Waheed  16:44
So, you said that it functioned on the basis of emails, so people would just write in anonymously, and they would describe, for example, whatever issues they're going through, and other people would reply to their queries or issues, right?

Yousef  16:58
So, yeah, people would write into the group, it was a mailing list like I said, or you could actually go on to the group's website and post something, and it would get emailed to everyone. Anytime anyone finds the group, and it's the same feeling I had when I first joined, even though there were only like 10 people, there was the feeling like, “Finally I found someone that I can talk to. Finally, I found someone that I can identify with, someone that I can speak with about this topic.” Because, a lot of times, people can't really talk to their family about it, due to cultural mindsets or misunderstandings about same-sex attractions and all these things. And part of it is blamed on the media and all these things in the West, I should say, because people view it as an identity or people view it as something to be ashamed of, or people view it as someone is sinning by simply having all these feelings. So, when people first joined, really, it's always that feeling - I mean, I shouldn't say always, but most of the time, it's that feeling that, “Finally I found someone that I can talk to.”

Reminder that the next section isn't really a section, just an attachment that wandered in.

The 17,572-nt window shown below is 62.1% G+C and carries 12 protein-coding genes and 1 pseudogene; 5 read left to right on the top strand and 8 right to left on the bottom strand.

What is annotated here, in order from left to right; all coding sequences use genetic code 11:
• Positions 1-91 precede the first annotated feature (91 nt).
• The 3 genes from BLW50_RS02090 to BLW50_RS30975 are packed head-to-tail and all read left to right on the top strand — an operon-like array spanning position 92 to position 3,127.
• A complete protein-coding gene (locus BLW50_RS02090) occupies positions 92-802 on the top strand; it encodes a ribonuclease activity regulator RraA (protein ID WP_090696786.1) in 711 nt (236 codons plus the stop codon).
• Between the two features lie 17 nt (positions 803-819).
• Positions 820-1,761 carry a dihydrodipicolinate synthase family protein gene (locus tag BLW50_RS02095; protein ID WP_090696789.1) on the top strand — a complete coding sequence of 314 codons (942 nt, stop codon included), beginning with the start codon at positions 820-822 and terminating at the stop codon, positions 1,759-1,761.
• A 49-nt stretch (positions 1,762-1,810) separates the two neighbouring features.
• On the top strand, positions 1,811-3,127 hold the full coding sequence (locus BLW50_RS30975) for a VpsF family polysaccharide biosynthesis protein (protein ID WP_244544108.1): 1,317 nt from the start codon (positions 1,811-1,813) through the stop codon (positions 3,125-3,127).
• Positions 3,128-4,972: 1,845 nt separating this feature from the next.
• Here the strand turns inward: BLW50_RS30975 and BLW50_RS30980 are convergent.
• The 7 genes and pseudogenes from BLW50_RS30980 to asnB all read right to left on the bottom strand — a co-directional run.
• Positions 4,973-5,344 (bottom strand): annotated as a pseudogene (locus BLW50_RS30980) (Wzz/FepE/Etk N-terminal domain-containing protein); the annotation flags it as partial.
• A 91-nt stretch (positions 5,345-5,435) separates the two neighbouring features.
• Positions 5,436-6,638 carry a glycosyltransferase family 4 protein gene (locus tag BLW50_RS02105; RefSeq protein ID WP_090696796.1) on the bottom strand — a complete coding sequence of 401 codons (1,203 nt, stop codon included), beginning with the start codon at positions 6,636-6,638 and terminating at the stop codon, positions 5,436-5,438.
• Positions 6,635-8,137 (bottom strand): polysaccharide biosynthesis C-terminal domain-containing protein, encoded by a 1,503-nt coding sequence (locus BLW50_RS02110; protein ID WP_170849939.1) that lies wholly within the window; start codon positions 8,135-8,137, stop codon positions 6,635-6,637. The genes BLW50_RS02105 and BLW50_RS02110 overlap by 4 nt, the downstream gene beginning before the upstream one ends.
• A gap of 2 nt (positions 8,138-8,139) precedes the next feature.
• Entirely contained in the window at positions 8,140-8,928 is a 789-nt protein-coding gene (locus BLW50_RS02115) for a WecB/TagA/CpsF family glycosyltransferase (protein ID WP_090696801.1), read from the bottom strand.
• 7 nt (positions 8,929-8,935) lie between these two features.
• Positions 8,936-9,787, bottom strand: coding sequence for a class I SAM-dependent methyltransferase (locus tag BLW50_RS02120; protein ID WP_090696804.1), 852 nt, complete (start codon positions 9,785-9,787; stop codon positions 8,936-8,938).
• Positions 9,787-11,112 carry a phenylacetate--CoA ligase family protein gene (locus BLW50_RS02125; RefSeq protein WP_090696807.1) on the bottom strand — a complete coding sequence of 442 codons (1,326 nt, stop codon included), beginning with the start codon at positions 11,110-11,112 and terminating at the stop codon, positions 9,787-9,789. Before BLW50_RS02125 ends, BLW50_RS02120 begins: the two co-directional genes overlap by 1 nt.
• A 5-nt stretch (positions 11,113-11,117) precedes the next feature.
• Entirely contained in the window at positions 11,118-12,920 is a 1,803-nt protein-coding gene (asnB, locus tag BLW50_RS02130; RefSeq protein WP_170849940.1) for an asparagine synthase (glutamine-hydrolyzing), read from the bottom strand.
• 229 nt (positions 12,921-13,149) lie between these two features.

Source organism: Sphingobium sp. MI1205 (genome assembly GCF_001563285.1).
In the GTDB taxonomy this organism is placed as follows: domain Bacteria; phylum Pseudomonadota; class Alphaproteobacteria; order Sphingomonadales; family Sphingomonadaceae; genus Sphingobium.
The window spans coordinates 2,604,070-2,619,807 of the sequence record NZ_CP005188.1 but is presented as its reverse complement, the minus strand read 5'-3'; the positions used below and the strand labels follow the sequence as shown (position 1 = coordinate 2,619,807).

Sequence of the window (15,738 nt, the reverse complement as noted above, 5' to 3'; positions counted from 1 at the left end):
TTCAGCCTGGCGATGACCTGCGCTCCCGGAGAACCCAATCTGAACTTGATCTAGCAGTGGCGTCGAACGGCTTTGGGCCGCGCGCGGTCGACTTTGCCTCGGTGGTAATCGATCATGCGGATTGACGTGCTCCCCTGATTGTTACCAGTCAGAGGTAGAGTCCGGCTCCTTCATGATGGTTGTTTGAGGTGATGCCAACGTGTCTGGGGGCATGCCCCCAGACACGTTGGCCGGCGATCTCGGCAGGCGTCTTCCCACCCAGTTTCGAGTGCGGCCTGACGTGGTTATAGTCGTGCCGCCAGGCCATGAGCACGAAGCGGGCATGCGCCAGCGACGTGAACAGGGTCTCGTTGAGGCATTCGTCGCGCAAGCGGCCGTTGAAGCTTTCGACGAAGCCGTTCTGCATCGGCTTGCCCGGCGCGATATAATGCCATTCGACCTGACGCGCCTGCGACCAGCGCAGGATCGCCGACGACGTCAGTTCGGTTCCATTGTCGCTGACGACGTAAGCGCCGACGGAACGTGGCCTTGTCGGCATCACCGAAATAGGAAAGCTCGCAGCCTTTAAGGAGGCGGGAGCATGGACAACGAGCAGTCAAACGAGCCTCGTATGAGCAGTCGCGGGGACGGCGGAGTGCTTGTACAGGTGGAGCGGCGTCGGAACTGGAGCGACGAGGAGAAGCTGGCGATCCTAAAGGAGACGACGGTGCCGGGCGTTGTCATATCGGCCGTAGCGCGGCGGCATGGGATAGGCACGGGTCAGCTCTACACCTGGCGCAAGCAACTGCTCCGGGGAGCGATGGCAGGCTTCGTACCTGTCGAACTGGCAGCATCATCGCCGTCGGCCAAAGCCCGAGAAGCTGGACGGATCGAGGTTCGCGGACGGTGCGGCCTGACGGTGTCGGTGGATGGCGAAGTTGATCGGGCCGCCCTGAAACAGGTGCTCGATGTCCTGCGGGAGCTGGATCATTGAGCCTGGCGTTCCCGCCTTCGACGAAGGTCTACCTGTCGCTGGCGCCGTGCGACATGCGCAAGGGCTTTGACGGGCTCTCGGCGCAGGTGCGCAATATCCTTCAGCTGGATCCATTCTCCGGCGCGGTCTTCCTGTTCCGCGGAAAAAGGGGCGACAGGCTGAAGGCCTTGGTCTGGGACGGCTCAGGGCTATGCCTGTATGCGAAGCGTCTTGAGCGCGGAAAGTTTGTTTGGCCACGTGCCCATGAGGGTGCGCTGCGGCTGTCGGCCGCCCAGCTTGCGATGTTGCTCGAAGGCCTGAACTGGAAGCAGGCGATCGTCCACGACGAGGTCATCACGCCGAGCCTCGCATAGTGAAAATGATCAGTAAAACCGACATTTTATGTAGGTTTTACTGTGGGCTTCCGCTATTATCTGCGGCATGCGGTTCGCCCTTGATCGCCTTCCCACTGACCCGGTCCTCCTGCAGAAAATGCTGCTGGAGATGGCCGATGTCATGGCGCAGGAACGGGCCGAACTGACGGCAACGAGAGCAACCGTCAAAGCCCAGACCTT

Waheed  18:17
The sense of belonging, connection and community. 

Yousef  18:20